LINGUIST List 2.245

Monday, 27 May 1991

Disc: Phonology and Orthography (Part 2)

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  1. Dr M Sebba, letter names
  2. Margaret Fleck, Syllabaries and "syllabaries"
  3. Paul Saka, formalism, 2d try

Message 1: letter names

Date: Mon, 20 May 91 14:19:22 +0100
From: Dr M Sebba <>
Subject: letter names
I have two observations to add on English letter names - just to add to
the database, as I'm not sure what all this may prove.

Reading out the English alphabet, for non-rhotic speakers like me,
/r/ always ends in /r/ (the linking /r/): /a:r es ti:/ etc.; but when
referring to the letter, e.g. in spelling out my own name, I can
include the /r/ in the letter name for emphasis: /em ei a:r kei/;
otherwise, the letter name is /a:/. Normally, of course, I wouldn't
pronounce an /r/ before a /k/ or a word boundary.

For many speakers of English in the North of England, the name of /h/
is "haitch", with initial /h/. I suspect that for these same speakers,
word-initial /h/ is rare or absent, and that the letter name may be
the only word with initial /h/ for them. Since word initial /h/ is a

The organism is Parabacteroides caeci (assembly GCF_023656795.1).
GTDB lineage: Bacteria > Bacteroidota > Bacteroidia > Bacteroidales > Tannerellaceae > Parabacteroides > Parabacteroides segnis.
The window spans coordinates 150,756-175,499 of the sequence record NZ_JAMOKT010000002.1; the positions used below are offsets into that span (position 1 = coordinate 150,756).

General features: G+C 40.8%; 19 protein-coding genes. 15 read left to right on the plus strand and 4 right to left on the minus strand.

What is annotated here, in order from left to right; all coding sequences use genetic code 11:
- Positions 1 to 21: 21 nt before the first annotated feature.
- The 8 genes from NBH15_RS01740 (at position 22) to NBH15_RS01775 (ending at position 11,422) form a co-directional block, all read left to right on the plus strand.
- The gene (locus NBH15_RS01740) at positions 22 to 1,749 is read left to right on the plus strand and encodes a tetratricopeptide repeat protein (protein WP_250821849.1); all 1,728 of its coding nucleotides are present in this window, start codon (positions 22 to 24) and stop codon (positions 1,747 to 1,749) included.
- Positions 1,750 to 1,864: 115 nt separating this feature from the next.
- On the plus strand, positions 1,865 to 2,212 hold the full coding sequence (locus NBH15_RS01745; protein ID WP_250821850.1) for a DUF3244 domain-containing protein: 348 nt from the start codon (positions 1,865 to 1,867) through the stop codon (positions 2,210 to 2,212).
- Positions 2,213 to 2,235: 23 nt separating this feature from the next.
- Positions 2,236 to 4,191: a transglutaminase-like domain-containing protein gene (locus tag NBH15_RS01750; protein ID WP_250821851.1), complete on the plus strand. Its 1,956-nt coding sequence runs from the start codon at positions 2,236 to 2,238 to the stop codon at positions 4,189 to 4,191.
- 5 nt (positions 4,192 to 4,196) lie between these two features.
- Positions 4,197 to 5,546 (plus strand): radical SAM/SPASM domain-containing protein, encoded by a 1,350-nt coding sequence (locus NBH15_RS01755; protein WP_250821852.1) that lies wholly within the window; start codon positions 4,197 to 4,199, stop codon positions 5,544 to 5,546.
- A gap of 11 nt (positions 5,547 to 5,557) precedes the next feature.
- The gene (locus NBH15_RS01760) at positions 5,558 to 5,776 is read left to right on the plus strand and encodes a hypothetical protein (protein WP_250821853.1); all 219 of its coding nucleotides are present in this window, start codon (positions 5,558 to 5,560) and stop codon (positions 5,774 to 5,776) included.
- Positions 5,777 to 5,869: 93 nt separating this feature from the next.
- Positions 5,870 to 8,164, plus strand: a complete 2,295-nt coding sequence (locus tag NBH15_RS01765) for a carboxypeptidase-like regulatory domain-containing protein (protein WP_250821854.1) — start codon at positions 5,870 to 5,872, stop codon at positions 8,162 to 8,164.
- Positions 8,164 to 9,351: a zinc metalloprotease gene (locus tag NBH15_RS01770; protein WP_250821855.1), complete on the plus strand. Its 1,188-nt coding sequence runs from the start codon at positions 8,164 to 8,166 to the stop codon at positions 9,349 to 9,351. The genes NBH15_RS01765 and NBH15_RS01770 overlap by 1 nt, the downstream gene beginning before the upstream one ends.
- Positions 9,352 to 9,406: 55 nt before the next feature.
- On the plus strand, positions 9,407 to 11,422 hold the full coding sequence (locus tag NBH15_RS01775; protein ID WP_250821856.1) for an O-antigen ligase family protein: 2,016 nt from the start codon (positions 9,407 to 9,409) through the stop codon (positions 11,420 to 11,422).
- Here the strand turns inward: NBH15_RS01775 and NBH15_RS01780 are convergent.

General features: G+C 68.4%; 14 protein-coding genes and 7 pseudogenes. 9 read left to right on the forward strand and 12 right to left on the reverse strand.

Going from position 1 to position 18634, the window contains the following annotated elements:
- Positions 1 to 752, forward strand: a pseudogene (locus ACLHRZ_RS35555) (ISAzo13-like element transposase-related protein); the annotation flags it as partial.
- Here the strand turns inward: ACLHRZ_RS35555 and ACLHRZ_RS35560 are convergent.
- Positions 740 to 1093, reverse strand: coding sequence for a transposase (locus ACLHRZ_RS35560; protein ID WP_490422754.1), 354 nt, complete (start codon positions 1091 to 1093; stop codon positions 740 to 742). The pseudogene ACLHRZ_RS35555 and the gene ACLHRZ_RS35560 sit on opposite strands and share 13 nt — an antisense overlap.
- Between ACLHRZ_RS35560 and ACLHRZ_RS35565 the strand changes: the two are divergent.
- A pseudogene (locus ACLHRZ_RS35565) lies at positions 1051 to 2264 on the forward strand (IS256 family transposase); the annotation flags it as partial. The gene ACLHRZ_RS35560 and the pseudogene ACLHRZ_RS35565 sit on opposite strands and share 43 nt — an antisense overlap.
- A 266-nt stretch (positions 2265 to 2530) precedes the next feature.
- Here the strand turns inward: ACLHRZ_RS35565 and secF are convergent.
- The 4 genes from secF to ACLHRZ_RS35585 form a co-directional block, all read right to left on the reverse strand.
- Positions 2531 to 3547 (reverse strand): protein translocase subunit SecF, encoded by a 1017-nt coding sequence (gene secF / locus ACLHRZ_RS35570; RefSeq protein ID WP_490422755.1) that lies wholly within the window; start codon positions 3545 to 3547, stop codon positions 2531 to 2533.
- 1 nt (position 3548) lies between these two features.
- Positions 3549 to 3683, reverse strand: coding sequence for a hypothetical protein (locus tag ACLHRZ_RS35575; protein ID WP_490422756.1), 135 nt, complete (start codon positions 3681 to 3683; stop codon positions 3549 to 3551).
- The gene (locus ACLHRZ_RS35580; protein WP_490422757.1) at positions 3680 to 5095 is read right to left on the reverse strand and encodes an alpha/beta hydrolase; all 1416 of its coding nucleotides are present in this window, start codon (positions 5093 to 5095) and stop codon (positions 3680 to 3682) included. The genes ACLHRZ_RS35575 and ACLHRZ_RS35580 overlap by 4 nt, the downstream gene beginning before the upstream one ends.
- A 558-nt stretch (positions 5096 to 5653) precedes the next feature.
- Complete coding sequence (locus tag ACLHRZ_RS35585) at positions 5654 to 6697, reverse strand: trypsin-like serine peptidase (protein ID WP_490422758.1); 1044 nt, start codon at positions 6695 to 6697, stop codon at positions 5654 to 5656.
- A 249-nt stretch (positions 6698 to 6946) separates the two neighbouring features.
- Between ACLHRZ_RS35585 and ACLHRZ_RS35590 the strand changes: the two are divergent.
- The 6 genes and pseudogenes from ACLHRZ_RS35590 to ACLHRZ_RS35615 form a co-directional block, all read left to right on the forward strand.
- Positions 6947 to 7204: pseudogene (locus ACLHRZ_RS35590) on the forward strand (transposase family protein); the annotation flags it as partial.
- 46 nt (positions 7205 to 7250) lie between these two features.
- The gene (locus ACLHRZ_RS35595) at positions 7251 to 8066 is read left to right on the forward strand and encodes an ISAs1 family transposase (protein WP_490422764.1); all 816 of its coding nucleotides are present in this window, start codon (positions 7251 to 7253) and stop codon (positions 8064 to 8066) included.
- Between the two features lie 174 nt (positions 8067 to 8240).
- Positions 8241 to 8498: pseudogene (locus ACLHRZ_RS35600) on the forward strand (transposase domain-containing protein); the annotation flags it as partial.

famous linguistic variable in Britain, I think this shows, if it shows
nothing else, that phonology is not free of sociolinguistic
considerations - as if it weren't complicated enough already!

Mark Sebba
Dept. of Linguistics
University of Lancaster, Lancaster LA1 4YT, England
Telephone (0524) 65201 ext. 2241 (W) (0524) 69223 (H)
Fax: (0524) 843085
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Message 2: Syllabaries and "syllabaries"

Date: Mon, 20 May 91 18:27:23 BST
From: Margaret Fleck <>
Subject: Syllabaries and "syllabaries"

To John Coleman:

Having had personal experience with writing systems that are largely
ideographic and largely syllabic, making a big fuss about the
difference between the Arabic and Latin alphabets looks like
nit-picking. I don't see that it matters much whether you put the
vowel symbols on top of the consonants, between them, or merged with
them in a (semi-)regular way. It's still about 30 distinct symbols to
memorize and a lot easier to learn than the alternatives. 

In real syllable or demi-syllable based systems, like Akkadian,
Japanese, and (I believe) Cherokee, there is a distinct symbol for
each syllable or half-syllable and there are few regularities in the
structure of these symbols. If the language allows all (C)V(C)
syllables and has 5 vowels and 20 consonants, that means 2205 symbols
in a pure syllabary and 205 if you represent CVC syllables as CV-VC.
If you assume some CVC symbols (as in Akkadian), 300 symbols might be
a good back-of-the-envelope figure for a syllabary for an average
language. It is a major pain in the neck to learn such writing

In the Near East, the main trend seems to be replacement of
ideographic (e.g. Egyptian and Sumerian) and syllabic (e.g. Akkadian,
Hittite) systems by alphabetic or near-alphabetic ones (e.g. Greek,
Arabic). This pattern holds within both the Semitic languages